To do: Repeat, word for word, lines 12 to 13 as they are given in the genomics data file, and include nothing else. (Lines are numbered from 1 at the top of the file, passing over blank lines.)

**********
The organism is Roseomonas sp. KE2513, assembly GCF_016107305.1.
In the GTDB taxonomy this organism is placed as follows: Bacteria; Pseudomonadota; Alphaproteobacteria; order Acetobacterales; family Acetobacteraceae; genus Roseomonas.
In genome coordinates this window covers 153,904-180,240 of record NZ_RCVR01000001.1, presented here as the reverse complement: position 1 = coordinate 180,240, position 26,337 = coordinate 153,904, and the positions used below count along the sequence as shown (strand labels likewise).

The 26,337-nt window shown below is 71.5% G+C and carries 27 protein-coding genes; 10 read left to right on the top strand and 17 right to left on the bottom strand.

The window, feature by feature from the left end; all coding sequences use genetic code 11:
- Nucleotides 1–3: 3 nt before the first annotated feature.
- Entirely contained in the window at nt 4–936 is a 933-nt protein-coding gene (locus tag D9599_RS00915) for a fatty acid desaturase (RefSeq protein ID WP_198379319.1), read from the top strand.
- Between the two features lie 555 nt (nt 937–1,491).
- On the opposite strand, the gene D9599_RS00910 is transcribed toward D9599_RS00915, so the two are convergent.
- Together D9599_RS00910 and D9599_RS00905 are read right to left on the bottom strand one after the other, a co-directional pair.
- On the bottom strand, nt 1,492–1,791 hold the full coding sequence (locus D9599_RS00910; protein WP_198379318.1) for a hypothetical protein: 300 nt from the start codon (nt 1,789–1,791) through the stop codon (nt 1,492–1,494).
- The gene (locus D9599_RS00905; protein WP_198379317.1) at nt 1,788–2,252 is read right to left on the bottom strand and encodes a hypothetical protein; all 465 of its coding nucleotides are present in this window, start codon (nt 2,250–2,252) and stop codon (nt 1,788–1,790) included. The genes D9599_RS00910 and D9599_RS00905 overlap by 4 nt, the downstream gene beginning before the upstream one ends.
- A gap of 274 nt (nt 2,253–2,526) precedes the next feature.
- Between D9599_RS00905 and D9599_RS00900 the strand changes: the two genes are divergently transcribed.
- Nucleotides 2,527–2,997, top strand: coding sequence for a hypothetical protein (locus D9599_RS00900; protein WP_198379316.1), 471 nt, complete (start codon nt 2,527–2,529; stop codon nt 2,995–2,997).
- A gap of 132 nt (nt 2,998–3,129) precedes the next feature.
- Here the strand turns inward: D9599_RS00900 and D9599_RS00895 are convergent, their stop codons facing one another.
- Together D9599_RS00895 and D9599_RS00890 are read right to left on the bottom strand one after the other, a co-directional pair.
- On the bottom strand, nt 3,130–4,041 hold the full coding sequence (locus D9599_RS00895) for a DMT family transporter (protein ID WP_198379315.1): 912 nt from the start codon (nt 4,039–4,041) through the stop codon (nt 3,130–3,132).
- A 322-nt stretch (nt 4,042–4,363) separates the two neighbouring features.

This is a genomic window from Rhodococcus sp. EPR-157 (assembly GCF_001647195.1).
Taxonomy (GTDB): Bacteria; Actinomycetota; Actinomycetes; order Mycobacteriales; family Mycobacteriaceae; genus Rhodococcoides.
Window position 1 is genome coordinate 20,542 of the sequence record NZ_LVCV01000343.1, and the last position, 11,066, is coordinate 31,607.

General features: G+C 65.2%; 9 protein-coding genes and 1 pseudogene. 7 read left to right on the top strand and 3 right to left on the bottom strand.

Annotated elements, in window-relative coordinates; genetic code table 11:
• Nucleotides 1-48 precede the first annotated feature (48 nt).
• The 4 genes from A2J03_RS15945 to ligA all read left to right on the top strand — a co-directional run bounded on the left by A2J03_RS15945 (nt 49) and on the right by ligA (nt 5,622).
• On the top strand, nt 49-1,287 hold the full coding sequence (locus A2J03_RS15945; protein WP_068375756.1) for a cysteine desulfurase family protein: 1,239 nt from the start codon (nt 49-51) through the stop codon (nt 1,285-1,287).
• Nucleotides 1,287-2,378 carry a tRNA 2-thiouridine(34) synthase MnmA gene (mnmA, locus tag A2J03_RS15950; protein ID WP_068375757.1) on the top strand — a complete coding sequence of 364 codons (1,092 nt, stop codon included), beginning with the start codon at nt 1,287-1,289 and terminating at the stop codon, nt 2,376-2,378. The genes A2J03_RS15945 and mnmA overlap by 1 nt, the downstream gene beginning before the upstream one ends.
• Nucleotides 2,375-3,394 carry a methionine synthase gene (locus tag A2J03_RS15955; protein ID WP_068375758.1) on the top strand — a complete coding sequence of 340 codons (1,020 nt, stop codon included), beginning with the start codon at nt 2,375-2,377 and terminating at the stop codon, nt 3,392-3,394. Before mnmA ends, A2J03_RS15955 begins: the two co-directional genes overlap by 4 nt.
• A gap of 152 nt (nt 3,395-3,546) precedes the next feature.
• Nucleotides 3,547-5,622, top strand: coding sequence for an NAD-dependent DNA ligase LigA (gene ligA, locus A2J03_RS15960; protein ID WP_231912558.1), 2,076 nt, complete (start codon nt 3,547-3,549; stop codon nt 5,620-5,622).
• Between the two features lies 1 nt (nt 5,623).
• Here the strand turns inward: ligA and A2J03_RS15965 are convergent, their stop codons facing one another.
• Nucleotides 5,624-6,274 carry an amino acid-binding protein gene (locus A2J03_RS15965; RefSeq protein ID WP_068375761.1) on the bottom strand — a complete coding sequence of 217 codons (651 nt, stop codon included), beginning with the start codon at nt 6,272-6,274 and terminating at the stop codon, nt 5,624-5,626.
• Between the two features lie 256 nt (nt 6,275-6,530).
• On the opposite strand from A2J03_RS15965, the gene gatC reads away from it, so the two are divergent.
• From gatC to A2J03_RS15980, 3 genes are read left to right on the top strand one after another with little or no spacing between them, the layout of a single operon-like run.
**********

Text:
- The gene (locus D9599_RS00905; protein WP_198379317.1) at nt 1,788–2,252 is read right to left on the bottom strand and encodes a hypothetical protein; all 465 of its coding nucleotides are present in this window, start codon (nt 2,250–2,252) and stop codon (nt 1,788–1,790) included. The genes D9599_RS00910 and D9599_RS00905 overlap by 4 nt, the downstream gene beginning before the upstream one ends.
- A gap of 274 nt (nt 2,253–2,526) precedes the next feature.